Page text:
Itemizing on your tax return is a great way to benefit from a host of tax breaks the IRS makes available to filers. But for itemizing to make sense for you, your total deductions will need to exceed the standard deduction you're entitled to claim.

The standard deduction changes from year to year. In 2021, it's

  • $12,550 for single tax filers and married couples filing separately
  • $25,100 for married couples filing jointly
  • $18,800 for heads of household

That said, there are some tax deductions you may be eligible to claim even if you don't itemize on your tax return. Here are several that may apply to you.

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1. IRA contributions

Traditional IRA contributions are tax deductible up to each year's maximum allowable limit. For both the 2020 and 2021 tax year, that means you can deduct up to $6,000 in IRA contributions if you're under age 50, or $7,000 if you're 50 or older. Contributions to a SEP IRA or SIMPLE IRA count as well. SEP IRAs max out at $57,000 for the 2020 tax year and $58,000 in 2021 regardless of age, while SIMPLE IRAs max out at $13,500 for workers under 50 and $16,500 for those 50 and over for both the 2020 and 2021 tax year. However, if you're saving in a Roth IRA, those contributions won't be eligible for a tax deduction.

2. HSA contributions

Health savings account (HSA) contributions are tax deductible the same way IRA contributions are. For the 2020 tax year, you can deduct up to $3,550 for self-only coverage if you're under 55, or $4,550 for self-only coverage if you're 55 or older. For the 2021 tax year, these limits rise to $3,600 and $4,600, respectively. Meanwhile, if you contribute to an HSA on behalf of a family, the limits for 2020 are $7,100 if you're under 55 or $8,100 if you're 55 and over. For 2021, these limits rise to $7,200 and $8,200, respectively.

3. Self-employment tax

When you work for an employer that withholds taxes from your earnings, you're only on the hook for half of your annual Social Security and Medicare taxes. But if you work for yourself, you'll pay self-employment taxes that equal your entire Social Security and Medicare obligation. Specifically, you'll pay a 12.4% Social Security on up to $137,700 worth of income for 2020 or up to $142,800 for 2021. You'll also pay a 2.9% Medicare tax on your entire income. But you can also claim half of your self-employment tax as a deduction on your tax return.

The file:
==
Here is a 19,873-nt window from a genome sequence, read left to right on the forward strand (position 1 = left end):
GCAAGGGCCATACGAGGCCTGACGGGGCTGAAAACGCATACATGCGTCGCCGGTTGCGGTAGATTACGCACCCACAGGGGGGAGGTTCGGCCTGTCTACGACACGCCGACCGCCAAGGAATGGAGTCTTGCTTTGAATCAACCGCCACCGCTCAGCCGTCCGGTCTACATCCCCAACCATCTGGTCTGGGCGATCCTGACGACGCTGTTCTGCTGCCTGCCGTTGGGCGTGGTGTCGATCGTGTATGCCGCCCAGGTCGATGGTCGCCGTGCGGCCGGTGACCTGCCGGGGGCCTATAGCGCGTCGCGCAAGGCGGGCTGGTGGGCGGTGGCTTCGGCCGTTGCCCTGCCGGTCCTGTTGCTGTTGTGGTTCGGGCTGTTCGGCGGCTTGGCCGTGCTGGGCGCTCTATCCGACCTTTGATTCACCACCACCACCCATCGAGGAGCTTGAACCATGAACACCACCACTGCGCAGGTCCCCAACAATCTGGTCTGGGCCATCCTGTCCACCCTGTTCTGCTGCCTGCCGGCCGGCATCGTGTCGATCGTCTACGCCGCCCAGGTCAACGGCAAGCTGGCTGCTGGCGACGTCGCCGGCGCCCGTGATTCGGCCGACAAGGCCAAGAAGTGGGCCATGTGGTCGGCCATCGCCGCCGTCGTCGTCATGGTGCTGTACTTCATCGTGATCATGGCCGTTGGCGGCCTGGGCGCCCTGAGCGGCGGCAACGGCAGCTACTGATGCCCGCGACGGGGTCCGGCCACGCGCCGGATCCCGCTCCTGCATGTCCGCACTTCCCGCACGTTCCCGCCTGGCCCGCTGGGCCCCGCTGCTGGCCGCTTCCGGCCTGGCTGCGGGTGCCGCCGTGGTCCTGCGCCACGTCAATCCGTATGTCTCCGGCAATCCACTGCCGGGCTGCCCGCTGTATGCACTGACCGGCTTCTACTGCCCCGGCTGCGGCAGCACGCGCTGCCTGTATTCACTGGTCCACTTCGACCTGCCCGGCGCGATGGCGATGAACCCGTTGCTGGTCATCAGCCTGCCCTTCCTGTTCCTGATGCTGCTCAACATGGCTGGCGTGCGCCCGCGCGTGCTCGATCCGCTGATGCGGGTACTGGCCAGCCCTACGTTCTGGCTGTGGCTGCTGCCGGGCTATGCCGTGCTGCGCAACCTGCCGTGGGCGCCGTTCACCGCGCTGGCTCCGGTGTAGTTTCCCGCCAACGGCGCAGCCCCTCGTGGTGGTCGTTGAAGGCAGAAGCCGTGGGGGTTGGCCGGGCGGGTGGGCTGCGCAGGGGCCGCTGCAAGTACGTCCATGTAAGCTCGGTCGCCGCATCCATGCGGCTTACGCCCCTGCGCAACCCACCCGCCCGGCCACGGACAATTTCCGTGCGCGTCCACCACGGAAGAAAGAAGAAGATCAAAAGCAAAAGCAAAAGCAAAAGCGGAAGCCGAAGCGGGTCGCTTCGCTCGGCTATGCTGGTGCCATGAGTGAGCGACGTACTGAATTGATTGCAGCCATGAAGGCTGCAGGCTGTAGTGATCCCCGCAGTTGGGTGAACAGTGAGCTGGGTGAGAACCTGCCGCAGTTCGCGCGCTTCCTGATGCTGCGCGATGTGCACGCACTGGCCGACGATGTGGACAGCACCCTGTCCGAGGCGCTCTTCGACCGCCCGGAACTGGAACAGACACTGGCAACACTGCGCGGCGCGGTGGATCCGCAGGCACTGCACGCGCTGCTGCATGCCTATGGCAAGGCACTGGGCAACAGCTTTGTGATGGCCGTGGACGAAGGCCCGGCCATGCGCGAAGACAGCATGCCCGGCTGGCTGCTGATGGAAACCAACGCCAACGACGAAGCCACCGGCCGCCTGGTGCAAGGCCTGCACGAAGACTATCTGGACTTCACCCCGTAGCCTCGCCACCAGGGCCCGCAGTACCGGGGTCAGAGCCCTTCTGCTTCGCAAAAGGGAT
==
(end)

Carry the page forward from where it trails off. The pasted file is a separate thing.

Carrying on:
4. Educator expenses

Teachers routinely spend their own money on classroom supplies. The good news is that you can deduct up to $250 in educator expenses on your tax return. Just retain your receipts for the items you purchase.

5. Health insurance premiums

If you're self-employed, you can deduct the premiums you pay for your own health coverage on your taxes, as well as your family's. However, salaried employees who get insurance through their jobs can't claim this deduction.

6. Student loan interest

If you have a student loan in your own name and aren't listed as a dependent on someone else's tax return, you can deduct up to $2,500 in student loan interest. For both the 2020 and 2021 tax years, you'll get a full deduction if you're a single tax filer with a modified adjusted gross income (MAGI) of up to $70,000. From there, the deduction starts to phase out, and you won't get to claim it once your MAGI exceeds $85,000. If you're a married couple filing jointly, you can claim the full student loan interest deduction with a MAGI of up to $140,000. From there, the credit starts to phase out and disappears once your MAGI exceeds $170,000.

7. Charitable donations

Normally, deductions for charitable donations are only available to filers who itemize. But in 2020, you can deduct donations of up to $300 even if you don't itemize. That $300 applies whether you're a single filer or you file a joint return. However, in 2021, that $300 is deductible on a per-person basis, so if you're single, you can deduct $300, but if you're married filing jointly, you can deduct $600.

8. Alimony payments

If you have a divorce agreement that was finalized by the end of 2018, you may be eligible to deduct the alimony payments you make to a former spouse. However, you'll generally lose this deduction if changes to your divorce agreement were made after 2018.

Know your tax breaks

Itemizing on your tax return isn't the only way to lower your IRS bill. Even if you don't itemize, you can still capitalize on the above deductions -- and pocket more money in the process.